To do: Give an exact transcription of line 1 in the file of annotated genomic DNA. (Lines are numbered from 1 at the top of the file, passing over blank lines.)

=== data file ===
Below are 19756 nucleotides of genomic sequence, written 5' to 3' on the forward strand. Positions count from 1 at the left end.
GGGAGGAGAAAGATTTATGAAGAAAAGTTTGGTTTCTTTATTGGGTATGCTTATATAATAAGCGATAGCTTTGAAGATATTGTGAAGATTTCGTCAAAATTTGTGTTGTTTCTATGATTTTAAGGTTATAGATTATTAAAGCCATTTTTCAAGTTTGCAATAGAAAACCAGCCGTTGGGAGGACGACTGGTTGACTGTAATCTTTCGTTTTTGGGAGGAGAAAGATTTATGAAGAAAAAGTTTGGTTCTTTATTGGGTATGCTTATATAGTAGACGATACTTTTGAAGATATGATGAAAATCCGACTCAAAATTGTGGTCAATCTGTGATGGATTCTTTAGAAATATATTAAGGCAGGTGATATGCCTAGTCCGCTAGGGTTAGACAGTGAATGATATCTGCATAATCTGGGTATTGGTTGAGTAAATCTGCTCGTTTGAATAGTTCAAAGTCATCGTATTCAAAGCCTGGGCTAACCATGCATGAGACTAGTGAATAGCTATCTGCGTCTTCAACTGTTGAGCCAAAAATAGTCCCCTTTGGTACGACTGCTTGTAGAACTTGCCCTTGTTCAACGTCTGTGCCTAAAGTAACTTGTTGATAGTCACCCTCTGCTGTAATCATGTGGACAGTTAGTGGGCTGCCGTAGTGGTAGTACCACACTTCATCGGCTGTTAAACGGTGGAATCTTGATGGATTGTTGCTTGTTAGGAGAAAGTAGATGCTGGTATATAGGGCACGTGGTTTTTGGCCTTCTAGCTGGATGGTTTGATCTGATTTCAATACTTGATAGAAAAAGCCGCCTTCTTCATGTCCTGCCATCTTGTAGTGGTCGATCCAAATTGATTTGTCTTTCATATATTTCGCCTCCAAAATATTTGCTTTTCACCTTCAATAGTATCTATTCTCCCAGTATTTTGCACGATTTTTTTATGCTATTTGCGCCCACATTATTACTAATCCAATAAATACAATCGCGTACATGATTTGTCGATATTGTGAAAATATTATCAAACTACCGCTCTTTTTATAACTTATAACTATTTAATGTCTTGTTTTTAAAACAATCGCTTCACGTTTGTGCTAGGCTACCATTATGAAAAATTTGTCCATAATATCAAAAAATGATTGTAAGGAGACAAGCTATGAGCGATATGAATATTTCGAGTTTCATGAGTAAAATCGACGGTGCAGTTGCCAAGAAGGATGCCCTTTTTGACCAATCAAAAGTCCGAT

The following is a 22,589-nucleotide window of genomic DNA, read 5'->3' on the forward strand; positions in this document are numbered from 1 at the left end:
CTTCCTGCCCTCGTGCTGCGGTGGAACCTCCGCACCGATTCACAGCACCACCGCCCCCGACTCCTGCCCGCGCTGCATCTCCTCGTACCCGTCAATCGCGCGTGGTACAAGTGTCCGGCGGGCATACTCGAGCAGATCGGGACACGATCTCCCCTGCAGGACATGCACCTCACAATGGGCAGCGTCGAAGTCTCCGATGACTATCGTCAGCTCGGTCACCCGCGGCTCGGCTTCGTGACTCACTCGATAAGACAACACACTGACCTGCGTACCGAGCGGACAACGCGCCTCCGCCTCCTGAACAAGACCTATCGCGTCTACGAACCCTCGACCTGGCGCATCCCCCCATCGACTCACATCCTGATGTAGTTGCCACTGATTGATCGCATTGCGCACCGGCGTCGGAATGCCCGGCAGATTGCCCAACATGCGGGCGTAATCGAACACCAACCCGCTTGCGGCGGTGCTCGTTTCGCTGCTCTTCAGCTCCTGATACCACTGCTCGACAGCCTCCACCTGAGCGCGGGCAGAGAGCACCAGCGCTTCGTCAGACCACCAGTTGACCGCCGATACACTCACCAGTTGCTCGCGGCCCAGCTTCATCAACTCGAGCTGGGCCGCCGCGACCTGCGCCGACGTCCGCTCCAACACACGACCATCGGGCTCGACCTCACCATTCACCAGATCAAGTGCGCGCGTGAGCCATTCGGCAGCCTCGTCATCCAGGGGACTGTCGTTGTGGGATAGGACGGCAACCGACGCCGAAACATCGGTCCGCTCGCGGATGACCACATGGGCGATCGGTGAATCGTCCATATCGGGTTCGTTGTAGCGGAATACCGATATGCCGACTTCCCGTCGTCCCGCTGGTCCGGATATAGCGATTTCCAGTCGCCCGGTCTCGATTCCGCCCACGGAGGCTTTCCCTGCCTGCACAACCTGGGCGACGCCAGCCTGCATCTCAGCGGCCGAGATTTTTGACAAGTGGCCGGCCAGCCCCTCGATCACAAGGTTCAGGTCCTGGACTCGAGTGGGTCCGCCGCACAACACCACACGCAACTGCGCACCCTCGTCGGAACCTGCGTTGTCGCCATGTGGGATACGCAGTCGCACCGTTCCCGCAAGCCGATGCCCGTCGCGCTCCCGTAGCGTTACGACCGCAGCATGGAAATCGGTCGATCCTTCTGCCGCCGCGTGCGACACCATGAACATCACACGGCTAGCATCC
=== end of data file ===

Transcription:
Below are 19756 nucleotides of genomic sequence, written 5' to 3' on the forward strand. Positions count from 1 at the left end.